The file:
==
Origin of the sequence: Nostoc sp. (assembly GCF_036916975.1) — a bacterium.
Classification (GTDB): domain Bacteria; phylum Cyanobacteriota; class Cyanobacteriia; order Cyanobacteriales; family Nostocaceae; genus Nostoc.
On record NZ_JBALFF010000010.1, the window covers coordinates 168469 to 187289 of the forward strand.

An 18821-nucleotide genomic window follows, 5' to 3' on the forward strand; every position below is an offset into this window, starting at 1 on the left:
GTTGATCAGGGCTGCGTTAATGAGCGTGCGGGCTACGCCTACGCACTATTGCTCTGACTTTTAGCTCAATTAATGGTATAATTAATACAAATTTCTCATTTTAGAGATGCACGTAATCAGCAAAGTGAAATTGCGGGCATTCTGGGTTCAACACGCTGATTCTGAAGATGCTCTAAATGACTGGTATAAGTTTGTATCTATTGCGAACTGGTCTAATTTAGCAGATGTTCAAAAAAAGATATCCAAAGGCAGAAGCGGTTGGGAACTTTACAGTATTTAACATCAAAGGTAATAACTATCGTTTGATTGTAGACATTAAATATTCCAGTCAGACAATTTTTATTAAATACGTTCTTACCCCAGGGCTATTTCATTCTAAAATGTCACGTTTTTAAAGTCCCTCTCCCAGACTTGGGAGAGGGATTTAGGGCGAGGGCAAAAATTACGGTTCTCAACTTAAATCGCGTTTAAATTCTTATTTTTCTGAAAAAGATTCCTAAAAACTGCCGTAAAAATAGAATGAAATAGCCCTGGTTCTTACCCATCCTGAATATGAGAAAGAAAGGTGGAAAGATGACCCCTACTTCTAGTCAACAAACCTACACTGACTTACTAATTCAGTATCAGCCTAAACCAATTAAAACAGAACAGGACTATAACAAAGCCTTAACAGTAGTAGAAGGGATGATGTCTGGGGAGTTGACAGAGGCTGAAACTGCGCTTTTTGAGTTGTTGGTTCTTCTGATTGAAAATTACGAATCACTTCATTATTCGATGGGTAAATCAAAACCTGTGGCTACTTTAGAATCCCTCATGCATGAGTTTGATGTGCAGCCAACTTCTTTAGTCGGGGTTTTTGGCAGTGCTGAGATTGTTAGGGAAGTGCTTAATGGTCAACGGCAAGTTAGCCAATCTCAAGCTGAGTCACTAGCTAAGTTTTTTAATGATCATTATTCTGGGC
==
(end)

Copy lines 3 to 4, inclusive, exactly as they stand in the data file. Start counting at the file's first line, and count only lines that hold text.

On record NZ_JBALFF010000010.1, the window covers coordinates 168469 to 187289 of the forward strand.

An 18821-nucleotide genomic window follows, 5' to 3' on the forward strand; every position below is an offset into this window, starting at 1 on the left: